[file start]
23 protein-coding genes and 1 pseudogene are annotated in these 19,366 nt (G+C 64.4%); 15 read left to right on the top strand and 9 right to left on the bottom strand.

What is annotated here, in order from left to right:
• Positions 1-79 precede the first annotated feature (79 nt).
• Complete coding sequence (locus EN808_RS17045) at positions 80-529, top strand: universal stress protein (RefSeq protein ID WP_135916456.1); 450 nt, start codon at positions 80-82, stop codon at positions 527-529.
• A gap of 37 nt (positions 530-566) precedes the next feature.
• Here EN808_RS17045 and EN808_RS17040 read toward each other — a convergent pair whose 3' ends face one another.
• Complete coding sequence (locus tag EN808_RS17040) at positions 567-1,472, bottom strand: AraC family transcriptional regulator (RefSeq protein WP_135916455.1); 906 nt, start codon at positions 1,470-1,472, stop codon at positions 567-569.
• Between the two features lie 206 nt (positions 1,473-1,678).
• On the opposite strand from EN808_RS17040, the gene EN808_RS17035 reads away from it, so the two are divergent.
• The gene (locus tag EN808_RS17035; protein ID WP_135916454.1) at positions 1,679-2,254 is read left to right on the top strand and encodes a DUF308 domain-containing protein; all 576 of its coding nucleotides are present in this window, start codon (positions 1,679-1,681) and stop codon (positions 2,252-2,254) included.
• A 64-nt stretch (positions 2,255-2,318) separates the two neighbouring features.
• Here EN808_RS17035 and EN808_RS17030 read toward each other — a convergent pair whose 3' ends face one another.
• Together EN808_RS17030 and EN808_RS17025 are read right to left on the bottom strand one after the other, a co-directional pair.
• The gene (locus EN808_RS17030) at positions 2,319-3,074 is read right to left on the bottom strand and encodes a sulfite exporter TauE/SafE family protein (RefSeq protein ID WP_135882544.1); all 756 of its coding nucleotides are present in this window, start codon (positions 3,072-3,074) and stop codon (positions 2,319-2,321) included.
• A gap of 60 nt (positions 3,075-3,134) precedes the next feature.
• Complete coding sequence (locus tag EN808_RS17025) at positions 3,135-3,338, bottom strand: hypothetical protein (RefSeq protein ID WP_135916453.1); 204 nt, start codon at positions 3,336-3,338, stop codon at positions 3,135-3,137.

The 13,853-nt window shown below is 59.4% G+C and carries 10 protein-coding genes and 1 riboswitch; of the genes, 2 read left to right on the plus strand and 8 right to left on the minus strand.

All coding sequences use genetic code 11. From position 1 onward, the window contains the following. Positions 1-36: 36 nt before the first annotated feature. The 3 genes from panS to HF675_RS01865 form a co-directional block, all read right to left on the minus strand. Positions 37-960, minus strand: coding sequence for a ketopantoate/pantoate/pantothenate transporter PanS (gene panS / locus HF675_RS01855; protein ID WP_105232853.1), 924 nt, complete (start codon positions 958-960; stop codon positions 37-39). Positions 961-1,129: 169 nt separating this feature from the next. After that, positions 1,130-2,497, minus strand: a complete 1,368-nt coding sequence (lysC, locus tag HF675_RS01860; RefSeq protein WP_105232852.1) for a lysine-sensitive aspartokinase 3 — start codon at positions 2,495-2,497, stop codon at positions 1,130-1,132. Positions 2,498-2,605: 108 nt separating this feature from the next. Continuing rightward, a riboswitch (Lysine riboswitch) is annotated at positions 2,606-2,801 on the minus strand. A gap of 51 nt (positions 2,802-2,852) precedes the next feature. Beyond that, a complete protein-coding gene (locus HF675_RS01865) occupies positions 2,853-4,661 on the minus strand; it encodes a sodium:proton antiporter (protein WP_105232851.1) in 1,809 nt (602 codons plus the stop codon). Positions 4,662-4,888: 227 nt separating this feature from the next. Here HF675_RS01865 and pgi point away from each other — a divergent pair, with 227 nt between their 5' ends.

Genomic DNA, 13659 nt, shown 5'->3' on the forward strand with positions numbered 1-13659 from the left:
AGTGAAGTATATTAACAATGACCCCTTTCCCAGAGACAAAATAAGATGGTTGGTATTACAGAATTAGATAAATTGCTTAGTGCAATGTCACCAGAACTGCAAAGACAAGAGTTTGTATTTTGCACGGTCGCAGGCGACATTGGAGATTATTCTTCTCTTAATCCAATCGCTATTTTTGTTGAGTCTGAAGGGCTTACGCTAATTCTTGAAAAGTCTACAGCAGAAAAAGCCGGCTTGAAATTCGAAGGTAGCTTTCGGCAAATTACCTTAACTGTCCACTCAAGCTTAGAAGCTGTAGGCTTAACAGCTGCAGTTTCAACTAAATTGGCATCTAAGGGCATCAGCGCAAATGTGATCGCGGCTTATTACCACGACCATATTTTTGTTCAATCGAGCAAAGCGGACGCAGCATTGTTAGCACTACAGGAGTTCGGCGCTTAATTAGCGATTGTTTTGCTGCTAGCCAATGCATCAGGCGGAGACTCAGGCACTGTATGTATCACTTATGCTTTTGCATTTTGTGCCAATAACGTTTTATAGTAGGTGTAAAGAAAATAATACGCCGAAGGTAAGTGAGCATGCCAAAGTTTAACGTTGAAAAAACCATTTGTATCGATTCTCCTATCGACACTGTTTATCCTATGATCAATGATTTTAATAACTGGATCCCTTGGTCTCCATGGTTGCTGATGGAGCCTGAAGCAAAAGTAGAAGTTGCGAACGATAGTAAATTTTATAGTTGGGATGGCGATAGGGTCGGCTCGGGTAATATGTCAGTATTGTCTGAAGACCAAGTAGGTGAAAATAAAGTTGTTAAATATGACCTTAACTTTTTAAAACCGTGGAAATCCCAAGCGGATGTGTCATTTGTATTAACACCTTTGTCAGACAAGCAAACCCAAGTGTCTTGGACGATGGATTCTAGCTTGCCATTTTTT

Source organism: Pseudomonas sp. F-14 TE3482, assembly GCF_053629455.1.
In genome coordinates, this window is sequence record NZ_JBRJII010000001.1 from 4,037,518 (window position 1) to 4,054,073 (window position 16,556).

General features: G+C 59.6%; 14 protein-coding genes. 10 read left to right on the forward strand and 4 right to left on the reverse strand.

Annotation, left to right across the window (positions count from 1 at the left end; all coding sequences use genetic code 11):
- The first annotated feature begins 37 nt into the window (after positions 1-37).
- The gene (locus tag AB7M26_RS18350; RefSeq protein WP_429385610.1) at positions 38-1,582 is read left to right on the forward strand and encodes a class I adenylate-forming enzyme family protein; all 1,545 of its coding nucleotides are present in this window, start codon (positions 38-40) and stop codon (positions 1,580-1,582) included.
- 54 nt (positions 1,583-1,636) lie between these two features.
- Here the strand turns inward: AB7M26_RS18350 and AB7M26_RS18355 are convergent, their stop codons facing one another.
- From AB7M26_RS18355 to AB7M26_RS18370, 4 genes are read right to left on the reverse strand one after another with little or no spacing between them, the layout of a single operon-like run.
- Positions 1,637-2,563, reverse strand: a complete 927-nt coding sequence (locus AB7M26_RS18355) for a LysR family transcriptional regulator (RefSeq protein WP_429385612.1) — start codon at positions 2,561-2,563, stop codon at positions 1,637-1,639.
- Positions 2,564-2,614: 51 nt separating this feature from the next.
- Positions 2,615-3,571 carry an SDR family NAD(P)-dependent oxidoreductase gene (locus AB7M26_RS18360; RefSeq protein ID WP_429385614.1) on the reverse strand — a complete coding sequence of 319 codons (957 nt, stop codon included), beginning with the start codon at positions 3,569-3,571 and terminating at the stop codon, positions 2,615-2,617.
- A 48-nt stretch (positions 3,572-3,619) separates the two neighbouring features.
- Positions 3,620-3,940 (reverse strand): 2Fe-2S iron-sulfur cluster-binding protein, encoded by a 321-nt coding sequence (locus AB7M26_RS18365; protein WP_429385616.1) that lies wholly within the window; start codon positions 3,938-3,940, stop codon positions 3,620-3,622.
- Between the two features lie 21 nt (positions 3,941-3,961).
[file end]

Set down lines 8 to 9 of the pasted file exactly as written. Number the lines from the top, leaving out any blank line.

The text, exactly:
• Between the two features lie 206 nt (positions 1,473-1,678).
• On the opposite strand from EN808_RS17040, the gene EN808_RS17035 reads away from it, so the two are divergent.